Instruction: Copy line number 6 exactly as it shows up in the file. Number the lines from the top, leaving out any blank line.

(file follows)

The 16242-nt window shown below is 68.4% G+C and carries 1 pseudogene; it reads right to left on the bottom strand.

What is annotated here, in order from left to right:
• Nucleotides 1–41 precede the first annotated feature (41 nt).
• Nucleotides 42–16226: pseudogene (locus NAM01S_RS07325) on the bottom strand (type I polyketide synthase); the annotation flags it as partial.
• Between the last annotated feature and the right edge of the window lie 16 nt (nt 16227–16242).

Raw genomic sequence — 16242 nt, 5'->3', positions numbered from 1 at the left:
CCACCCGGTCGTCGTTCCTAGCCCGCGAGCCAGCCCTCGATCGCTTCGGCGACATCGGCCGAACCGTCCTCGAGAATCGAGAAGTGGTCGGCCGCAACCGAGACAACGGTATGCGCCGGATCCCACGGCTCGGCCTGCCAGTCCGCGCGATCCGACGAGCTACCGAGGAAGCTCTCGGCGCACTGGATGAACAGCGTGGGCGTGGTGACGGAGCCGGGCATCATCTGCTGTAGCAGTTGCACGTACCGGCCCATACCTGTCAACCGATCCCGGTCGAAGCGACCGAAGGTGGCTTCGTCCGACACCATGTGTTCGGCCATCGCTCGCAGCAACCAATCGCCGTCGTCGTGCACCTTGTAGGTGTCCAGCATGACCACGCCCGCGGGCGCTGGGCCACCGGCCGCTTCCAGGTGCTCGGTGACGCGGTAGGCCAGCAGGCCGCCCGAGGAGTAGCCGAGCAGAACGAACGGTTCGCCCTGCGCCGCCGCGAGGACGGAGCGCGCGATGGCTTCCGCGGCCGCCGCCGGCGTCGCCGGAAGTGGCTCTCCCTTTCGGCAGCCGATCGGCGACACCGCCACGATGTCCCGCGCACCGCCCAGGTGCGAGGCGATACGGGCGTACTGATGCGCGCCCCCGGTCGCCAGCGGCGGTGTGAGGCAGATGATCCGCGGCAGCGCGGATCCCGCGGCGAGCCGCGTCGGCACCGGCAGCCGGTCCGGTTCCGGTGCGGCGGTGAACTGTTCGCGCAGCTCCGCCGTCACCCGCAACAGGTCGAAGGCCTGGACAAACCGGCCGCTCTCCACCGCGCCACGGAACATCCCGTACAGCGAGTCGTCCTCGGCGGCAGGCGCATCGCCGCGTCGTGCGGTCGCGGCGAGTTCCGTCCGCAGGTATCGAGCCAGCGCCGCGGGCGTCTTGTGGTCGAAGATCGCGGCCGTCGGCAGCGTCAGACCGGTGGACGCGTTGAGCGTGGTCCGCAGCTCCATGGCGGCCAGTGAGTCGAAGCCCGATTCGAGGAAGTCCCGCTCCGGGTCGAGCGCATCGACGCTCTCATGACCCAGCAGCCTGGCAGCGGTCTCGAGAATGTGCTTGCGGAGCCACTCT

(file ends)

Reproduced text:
Raw genomic sequence — 16242 nt, 5'->3', positions numbered from 1 at the left: